On the move…

Okay, not yet, exactly, but there is a plan. I have booked for three nights in a hostel in Berlin starting Saturday. I’m going to take the bus down from Copenhagen Friday night.

A couple if interesting things I’ve noticed here. One, I have yet to have meatballs. You’d think traditional Swedish fare would somewhere include meatballs, but no. I’ve had sushi, lasagna, salad, a really good steak, and just this morning Subway, but no meatballs on the menu anywhere. Okay, that’s not exactly true, but I refused to have a meatball sub from subway. Ain’t gonna happen!

That said, I did have a Big Mac on the way home from Skillinge. Both Malin and I were hungry and tired so we drove through and ate on the ride. It was interesting. It tasted like a Big Mac – almost. It was fine, it was Big Mac quality (and yes, you can make of that what you will) but there was something slightly off. Maybe their secret sauce is different, I don’t know.

Also, it’s graduation week here in Malmo. The local tradition is for the 18 and 19 year old graduates to drive around, the streets, hanging out of windows or sitting on the back seats of convertibles , yelling and screaming and blowing whistles and air horns, generally making a lot of noise. It was fun to watch them. As Malin pointed out, though, for many, this will be the best day of their lives.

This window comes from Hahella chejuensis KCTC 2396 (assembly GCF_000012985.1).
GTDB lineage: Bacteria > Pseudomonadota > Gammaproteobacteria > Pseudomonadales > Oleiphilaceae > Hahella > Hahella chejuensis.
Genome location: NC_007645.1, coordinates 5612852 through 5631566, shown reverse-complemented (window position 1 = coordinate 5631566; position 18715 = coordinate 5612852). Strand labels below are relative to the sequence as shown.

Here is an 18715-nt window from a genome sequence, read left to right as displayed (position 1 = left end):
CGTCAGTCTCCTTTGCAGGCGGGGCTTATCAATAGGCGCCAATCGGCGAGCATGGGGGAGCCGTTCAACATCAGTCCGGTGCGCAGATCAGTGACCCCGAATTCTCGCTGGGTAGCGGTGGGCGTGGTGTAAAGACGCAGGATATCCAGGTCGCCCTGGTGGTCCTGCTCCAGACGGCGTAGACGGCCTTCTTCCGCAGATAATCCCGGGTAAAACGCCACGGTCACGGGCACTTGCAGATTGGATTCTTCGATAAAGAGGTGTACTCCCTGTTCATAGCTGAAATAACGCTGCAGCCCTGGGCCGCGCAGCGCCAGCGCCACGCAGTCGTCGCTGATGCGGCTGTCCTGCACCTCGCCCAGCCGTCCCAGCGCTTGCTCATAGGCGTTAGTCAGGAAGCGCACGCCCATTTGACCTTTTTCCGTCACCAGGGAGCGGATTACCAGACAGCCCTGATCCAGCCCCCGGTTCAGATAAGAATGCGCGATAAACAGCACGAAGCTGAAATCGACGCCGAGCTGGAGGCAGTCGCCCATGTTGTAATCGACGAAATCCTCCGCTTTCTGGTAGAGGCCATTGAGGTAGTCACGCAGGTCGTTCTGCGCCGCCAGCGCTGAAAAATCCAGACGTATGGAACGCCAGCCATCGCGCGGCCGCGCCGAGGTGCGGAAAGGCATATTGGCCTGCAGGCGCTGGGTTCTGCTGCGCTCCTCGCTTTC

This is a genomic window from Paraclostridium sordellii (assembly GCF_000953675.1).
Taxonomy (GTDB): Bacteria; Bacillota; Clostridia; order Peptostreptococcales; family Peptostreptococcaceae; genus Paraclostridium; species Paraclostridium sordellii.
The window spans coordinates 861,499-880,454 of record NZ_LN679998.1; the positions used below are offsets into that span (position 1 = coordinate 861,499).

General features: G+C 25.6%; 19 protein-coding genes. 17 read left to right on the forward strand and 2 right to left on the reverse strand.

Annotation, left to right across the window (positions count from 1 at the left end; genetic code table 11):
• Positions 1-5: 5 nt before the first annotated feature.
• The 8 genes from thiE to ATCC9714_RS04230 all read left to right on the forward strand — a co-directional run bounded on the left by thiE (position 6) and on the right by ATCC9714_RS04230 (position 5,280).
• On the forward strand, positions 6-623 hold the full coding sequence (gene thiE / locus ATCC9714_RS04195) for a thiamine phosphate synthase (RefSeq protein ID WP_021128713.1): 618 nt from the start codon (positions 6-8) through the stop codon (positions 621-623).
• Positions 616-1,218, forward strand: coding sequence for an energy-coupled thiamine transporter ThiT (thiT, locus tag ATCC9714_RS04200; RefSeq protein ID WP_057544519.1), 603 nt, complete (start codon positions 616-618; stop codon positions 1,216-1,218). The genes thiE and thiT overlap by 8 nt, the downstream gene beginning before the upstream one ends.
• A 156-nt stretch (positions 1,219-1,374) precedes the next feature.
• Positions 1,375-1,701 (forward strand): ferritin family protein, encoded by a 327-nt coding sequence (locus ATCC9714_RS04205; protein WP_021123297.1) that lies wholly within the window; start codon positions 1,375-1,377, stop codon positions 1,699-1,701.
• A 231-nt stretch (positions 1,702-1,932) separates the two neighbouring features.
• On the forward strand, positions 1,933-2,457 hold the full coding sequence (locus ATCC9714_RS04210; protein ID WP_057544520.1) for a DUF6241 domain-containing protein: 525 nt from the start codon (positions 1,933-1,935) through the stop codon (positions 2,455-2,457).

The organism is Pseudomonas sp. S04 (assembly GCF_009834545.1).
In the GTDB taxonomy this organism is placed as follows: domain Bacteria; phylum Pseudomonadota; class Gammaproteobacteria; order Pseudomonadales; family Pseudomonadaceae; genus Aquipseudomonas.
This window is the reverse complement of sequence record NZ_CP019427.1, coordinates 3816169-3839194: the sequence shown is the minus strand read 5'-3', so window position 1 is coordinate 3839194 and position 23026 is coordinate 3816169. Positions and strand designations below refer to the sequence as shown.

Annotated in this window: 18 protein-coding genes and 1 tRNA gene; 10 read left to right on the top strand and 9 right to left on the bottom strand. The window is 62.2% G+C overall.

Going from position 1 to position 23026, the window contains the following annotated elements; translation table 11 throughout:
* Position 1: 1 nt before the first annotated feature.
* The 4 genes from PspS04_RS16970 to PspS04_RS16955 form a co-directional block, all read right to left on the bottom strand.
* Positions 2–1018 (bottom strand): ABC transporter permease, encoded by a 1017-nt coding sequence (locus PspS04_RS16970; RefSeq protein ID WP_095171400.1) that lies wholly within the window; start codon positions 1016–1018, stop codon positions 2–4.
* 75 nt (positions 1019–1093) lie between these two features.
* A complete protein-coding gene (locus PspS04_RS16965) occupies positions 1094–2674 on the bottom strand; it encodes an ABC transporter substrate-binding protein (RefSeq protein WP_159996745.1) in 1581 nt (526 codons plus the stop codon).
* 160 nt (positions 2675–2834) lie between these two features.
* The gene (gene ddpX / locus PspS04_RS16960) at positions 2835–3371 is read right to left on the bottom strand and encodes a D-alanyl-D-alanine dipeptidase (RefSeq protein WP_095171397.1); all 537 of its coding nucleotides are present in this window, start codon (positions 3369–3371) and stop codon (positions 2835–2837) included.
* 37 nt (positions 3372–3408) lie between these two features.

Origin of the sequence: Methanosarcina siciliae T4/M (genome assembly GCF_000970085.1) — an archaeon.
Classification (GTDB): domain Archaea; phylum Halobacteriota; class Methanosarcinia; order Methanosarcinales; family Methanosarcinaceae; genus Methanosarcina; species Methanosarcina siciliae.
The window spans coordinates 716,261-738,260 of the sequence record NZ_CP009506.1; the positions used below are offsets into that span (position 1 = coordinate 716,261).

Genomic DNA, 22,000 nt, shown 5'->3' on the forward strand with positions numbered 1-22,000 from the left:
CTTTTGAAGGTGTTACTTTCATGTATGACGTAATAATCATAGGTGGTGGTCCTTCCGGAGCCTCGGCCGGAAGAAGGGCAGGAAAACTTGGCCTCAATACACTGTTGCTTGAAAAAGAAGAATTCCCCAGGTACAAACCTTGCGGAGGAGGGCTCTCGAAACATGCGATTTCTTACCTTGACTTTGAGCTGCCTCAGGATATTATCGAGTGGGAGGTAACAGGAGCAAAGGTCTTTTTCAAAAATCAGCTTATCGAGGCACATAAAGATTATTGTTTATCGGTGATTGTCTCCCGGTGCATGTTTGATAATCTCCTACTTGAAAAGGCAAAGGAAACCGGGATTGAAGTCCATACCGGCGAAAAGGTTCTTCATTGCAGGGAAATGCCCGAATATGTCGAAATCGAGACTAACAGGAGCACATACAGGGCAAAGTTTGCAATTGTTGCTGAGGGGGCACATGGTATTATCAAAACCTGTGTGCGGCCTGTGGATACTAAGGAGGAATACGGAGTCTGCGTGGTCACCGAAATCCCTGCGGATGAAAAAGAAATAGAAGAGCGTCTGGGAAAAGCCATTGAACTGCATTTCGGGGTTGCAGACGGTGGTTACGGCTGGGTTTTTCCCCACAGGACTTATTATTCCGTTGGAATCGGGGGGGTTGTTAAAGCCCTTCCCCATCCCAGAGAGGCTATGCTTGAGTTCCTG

There are a lot of bikes here. Bicycles I mean. There are a number of motorcycles, too, but there are bikes everywhere. I’m beginning to get the sense the bicycle is the preferred method of transportation here in these parts of Europe. Now, I get that it’s cheaper, certainly, but there is an irony seeing a very heavy woman peddling a bicycle very slowly, with a cigarette dangling from her lips. I don’t think she’s grasping the possible healthy side effects.

There is also a huge mix of cultures and races. Where Malin lives there is a large Muslim population. While walking the other day, I saw a woman wearing a headdress (forgive me, I don’t know what it’s called – but the kind you see general women wearing, not the kind which completely covers the head and face [saw that on the bus a few days ago]) and for her street clothes, she had on a very short skirt and an extremely tight top showing off an incredibly ample bosom. Now, I’m not opposed to showing off bosom’s in any sense, but it seems like she’s missed the point of being covered. Or maybe that’s just me.

2 thoughts on “On the move…

  1. They’re called Burkahs (or something spelled similarly…

    There’s a James Joyce convention next week in Paris…Rob, Jess and Heather are going to be there.

  2. I mostly hear hair scarves (as in just covering the hair, not the face) referred to as hijabs. That word also refers to the concept of covering though. The concept is interpreted differently, so it’s possible to that woman that her hijab is a symbol of being a Muslim like a Christian girl wearing a cross rather than being an attempt to cover up. Burqas are full body and have mesh overlays across the eyes for seeing.

    And, yay bikes!

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